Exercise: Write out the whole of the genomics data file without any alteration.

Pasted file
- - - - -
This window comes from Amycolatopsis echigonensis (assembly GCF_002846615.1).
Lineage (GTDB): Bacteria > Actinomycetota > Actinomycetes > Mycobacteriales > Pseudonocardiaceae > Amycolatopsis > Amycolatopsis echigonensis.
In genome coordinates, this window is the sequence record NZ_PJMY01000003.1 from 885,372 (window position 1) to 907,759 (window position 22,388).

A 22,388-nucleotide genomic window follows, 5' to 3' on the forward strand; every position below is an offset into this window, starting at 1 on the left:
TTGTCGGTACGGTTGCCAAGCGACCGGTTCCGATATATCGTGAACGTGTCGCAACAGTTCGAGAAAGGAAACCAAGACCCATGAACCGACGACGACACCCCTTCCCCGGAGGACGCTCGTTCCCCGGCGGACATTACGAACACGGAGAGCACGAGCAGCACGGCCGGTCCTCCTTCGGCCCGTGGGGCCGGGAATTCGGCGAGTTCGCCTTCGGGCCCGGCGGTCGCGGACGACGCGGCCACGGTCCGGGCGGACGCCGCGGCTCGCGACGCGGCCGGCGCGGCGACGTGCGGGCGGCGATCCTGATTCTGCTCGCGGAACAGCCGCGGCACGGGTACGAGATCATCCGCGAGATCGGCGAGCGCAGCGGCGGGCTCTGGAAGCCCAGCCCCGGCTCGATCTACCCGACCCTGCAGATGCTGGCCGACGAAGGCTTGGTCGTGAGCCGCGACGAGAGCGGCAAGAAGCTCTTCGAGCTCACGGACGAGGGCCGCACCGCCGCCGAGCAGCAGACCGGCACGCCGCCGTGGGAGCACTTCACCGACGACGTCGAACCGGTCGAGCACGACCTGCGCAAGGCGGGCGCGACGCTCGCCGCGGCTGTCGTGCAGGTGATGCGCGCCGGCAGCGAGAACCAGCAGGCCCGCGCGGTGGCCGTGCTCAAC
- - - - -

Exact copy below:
This window comes from Amycolatopsis echigonensis (assembly GCF_002846615.1).
Lineage (GTDB): Bacteria > Actinomycetota > Actinomycetes > Mycobacteriales > Pseudonocardiaceae > Amycolatopsis > Amycolatopsis echigonensis.
In genome coordinates, this window is the sequence record NZ_PJMY01000003.1 from 885,372 (window position 1) to 907,759 (window position 22,388).

A 22,388-nucleotide genomic window follows, 5' to 3' on the forward strand; every position below is an offset into this window, starting at 1 on the left:
TTGTCGGTACGGTTGCCAAGCGACCGGTTCCGATATATCGTGAACGTGTCGCAACAGTTCGAGAAAGGAAACCAAGACCCATGAACCGACGACGACACCCCTTCCCCGGAGGACGCTCGTTCCCCGGCGGACATTACGAACACGGAGAGCACGAGCAGCACGGCCGGTCCTCCTTCGGCCCGTGGGGCCGGGAATTCGGCGAGTTCGCCTTCGGGCCCGGCGGTCGCGGACGACGCGGCCACGGTCCGGGCGGACGCCGCGGCTCGCGACGCGGCCGGCGCGGCGACGTGCGGGCGGCGATCCTGATTCTGCTCGCGGAACAGCCGCGGCACGGGTACGAGATCATCCGCGAGATCGGCGAGCGCAGCGGCGGGCTCTGGAAGCCCAGCCCCGGCTCGATCTACCCGACCCTGCAGATGCTGGCCGACGAAGGCTTGGTCGTGAGCCGCGACGAGAGCGGCAAGAAGCTCTTCGAGCTCACGGACGAGGGCCGCACCGCCGCCGAGCAGCAGACCGGCACGCCGCCGTGGGAGCACTTCACCGACGACGTCGAACCGGTCGAGCACGACCTGCGCAAGGCGGGCGCGACGCTCGCCGCGGCTGTCGTGCAGGTGATGCGCGCCGGCAGCGAGAACCAGCAGGCCCGCGCGGTGGCCGTGCTCAAC